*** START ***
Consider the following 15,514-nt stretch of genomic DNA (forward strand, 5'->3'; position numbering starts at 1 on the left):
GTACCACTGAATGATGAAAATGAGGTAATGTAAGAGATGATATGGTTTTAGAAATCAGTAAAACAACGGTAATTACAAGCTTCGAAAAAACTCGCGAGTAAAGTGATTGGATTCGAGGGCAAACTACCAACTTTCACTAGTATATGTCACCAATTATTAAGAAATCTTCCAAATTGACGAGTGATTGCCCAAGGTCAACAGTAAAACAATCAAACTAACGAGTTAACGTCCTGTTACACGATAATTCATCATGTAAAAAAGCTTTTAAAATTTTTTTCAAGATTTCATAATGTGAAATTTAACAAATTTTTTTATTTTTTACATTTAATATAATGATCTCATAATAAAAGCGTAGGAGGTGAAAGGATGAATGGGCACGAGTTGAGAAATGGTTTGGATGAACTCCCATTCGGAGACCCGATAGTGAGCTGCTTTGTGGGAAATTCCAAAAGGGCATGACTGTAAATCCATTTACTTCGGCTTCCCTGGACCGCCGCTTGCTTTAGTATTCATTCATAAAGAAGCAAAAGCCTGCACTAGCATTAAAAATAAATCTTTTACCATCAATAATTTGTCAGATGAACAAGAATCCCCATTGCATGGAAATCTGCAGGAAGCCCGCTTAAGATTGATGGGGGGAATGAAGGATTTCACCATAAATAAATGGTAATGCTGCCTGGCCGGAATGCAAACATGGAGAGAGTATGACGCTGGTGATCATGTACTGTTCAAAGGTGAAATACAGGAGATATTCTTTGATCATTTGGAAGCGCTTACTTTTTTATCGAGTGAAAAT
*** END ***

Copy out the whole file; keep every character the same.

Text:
Consider the following 15,514-nt stretch of genomic DNA (forward strand, 5'->3'; position numbering starts at 1 on the left):
GTACCACTGAATGATGAAAATGAGGTAATGTAAGAGATGATATGGTTTTAGAAATCAGTAAAACAACGGTAATTACAAGCTTCGAAAAAACTCGCGAGTAAAGTGATTGGATTCGAGGGCAAACTACCAACTTTCACTAGTATATGTCACCAATTATTAAGAAATCTTCCAAATTGACGAGTGATTGCCCAAGGTCAACAGTAAAACAATCAAACTAACGAGTTAACGTCCTGTTACACGATAATTCATCATGTAAAAAAGCTTTTAAAATTTTTTTCAAGATTTCATAATGTGAAATTTAACAAATTTTTTTATTTTTTACATTTAATATAATGATCTCATAATAAAAGCGTAGGAGGTGAAAGGATGAATGGGCACGAGTTGAGAAATGGTTTGGATGAACTCCCATTCGGAGACCCGATAGTGAGCTGCTTTGTGGGAAATTCCAAAAGGGCATGACTGTAAATCCATTTACTTCGGCTTCCCTGGACCGCCGCTTGCTTTAGTATTCATTCATAAAGAAGCAAAAGCCTGCACTAGCATTAAAAATAAATCTTTTACCATCAATAATTTGTCAGATGAACAAGAATCCCCATTGCATGGAAATCTGCAGGAAGCCCGCTTAAGATTGATGGGGGGAATGAAGGATTTCACCATAAATAAATGGTAATGCTGCCTGGCCGGAATGCAAACATGGAGAGAGTATGACGCTGGTGATCATGTACTGTTCAAAGGTGAAATACAGGAGATATTCTTTGATCATTTGGAAGCGCTTACTTTTTTATCGAGTGAAAAT